Food labels list the amount of sugar in a serving, but they do not tell a person whether the sugar is added to the food or drink or is there naturally. The National Soft Drink Association claims, correctly, that there is no difference between table sugar and the sugar found naturally in fruits and vegetables, but fruits contain vitamins, minerals, fiber and phytochemicals that help to keep you healthy. Added sugar contributes only empty calories.
Added sugar is more unhealthful than the sugar in fruit such as raisins, or in root vegetables such as beets. Sugar that is bound up with the fiber in fruits and vegetables takes much longer to digest than sugars which have been extracted from their plant source — sugar cane, sugar beets, corn, fruits, trees or flowers (that includes honey and maple syrup, and sugars extracted from apples, grapes or any other fruit). When you eat, your blood sugar rises. Refined sugar in foods and drinks causes blood sugar levels to rise quickly, causing your body to increase production of insulin which acts on your brain to make you hungry, so you eat more and on your liver to cause it to make more fat.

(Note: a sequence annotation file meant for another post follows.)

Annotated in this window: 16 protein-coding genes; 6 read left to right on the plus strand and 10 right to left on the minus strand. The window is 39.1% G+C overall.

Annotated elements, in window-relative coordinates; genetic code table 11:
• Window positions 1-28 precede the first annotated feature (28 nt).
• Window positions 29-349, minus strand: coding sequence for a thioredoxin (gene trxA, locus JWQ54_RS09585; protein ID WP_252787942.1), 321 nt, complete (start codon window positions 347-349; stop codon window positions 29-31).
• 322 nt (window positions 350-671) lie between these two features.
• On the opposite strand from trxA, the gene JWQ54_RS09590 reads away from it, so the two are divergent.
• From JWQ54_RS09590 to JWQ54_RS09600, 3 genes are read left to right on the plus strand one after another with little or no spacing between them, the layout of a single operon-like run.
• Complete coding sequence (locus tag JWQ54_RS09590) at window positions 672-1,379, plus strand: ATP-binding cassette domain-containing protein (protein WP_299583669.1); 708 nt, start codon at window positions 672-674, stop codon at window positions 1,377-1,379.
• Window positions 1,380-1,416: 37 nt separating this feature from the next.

In the last 25 years, the average American has reduced his intake of fat from 43 percent down to 32 percent and he is 11 pounds heavier. Low-fat and low-carb diets do not help a person to lose weight or lower cholesterol unless they cause a person to take in fewer calories.
The average American takes in 20 teaspoons of added sugar each day. A reasonable upper limit is 10 teaspoons a day. But you would get an entire days' limit of 10 teaspoons of added sugar from a 12 ounce soft drink. A McDonald's shake contains 12 teaspoons of added sugar and an 8-ounce container of low-fat, fruit flavored yogurt contains 7 teaspoons of added sugar. If you are trying to lose weight, control diabetes, lower cholesterol or high blood pressure or just eat healthfully, you should limit added sugars as well as flour-based products such as bakery goods and pastas..
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